Davis said she feels lucky to have been in such worldwide positions, to be able to meet so many different people and do all those incredible things.
She recalls at one point carrying $100,000 cash in a paper bag to pay everybody on the global shoots.
“For stills shoots I went around the world with a photographer, an assistant and a Singapore Airlines hostie,” Davis said.
“We’d then pick up whatever else we needed. That was it. There was no support – you just did it and I usually had to do all the makeup and hair.”
Founder of eponymous US agency Goodby Silverstein & Partners, Jeff Goodby, recalls being in the office next to Davis at O&M San Francisco.
“She was intimidatingly accomplished, elegant, and beautiful. Words did not come out of my mouth in her presence,” Goodby said.
“Hal Riney went all the way to Hong Kong to hire Faie. When I interviewed, he made me pay for my own cab over.
“Faie stays with you. One day, she told me I looked good in blue and should wear it more often. I still do and think of her every time.”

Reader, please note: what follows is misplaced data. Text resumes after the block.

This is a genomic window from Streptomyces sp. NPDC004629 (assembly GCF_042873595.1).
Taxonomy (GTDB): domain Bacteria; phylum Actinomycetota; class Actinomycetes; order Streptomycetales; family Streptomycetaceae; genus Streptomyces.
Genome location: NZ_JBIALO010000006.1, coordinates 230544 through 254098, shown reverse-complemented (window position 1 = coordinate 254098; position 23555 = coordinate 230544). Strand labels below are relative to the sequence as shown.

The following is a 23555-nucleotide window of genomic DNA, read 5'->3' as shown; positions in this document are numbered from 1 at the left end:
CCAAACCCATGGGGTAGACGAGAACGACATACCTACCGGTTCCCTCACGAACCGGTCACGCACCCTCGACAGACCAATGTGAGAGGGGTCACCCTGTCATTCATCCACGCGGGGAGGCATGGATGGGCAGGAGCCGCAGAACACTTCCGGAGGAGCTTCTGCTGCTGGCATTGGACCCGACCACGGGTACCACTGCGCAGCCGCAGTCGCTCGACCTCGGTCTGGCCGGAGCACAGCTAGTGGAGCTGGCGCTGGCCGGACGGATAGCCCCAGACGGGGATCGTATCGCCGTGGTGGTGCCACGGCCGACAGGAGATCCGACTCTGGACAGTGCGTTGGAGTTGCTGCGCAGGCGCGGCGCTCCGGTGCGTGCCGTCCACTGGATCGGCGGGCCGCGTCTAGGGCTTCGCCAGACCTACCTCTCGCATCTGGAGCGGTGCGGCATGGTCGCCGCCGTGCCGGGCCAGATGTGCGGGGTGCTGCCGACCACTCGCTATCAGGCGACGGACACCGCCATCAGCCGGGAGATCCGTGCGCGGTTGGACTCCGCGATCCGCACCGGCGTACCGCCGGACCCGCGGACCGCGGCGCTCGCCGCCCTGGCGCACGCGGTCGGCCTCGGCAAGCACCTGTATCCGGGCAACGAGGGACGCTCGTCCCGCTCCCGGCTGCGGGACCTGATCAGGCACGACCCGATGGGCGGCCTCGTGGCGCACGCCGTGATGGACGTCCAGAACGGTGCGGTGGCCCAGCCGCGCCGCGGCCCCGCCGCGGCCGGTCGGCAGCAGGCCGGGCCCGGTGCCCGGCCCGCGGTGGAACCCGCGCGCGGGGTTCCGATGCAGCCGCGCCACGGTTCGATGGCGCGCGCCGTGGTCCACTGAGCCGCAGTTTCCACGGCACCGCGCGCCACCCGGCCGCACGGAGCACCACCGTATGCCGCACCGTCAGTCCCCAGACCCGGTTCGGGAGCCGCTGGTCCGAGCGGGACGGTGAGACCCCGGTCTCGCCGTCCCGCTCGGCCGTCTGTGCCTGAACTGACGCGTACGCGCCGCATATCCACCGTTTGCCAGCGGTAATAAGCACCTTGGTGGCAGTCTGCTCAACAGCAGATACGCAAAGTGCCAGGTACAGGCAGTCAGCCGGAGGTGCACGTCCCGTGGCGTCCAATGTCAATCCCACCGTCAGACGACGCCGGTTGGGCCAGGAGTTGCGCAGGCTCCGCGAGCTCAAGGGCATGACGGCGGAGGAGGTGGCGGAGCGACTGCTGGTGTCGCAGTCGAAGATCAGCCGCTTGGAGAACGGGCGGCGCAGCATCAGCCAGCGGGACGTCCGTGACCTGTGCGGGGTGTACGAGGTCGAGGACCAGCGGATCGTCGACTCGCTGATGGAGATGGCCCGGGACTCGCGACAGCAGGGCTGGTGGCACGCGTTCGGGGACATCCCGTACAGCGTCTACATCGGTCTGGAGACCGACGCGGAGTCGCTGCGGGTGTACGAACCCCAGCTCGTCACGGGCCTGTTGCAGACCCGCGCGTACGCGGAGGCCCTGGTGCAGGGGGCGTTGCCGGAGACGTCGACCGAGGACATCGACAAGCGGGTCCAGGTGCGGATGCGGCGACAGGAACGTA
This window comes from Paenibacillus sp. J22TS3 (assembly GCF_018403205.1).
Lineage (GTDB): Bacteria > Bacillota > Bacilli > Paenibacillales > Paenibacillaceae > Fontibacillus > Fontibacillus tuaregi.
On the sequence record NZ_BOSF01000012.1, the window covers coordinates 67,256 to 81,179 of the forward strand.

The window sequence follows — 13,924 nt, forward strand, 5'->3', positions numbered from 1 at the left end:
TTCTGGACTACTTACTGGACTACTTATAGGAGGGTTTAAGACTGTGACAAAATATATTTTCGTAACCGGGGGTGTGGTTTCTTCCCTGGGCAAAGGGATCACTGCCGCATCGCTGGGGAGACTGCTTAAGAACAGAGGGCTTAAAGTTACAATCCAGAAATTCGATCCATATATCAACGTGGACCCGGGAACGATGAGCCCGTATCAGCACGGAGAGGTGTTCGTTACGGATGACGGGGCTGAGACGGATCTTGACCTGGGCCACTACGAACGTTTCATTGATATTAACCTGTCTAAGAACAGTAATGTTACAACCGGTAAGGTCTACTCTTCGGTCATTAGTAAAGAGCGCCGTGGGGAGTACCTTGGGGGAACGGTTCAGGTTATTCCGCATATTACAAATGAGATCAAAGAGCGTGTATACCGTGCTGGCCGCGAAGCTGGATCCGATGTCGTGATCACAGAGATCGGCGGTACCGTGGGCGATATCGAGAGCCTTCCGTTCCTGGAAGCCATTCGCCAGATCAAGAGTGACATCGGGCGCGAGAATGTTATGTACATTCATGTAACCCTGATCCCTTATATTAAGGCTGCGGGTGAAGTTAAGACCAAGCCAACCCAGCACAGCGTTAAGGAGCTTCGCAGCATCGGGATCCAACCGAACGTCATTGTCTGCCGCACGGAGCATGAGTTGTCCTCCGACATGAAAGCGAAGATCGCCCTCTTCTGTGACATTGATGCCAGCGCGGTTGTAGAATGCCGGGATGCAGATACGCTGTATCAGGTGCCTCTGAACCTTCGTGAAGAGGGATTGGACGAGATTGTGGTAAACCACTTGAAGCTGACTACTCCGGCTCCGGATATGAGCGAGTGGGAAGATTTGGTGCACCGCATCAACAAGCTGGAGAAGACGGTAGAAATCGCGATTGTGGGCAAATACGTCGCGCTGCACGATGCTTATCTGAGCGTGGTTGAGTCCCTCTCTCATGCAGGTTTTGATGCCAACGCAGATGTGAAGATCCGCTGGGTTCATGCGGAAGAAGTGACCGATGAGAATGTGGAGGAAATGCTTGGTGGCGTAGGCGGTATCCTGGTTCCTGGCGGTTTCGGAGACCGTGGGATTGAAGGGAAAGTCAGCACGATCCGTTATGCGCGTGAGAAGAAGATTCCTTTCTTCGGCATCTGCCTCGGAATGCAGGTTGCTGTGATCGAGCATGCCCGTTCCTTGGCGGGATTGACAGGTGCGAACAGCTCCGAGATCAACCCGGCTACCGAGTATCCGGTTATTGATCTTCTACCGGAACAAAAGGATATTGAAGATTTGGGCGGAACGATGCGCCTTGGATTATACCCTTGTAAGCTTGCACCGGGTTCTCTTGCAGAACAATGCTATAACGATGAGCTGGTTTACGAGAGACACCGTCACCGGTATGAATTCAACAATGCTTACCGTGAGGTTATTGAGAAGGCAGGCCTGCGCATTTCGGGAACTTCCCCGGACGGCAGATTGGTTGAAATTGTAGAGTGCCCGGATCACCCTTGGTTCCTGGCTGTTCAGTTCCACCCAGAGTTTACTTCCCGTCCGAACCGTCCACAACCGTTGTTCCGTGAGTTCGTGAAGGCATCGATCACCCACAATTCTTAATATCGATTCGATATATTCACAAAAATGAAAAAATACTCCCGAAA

Back to Bateys
In 1980 Batey later succeeded in poaching Davis from the US and lured her back to Singapore as creative director – her most senior role yet.
Davis said in all the time she engaged in the ad business she cannot recall any more than a handful of females in top creative roles either in Australia or in the states. Most women filled clerical “support roles.”
“That said, on reflection, I feel that if a female was recognised as a potential creative contributor, they’d get the chance – I did,” she adds.
Despite meeting precious few women in front-line advertising roles on her travels, she says it never occurred to her that it was an issue and she never felt sidelined due to gender. It was always all about the work and what you did that mattered.
“It wasn’t an issue and I never felt that anybody thought that it was. I just happened to be a woman in that job,” she said.
“The gender really was irrelevant.
The work had to be ‘a first’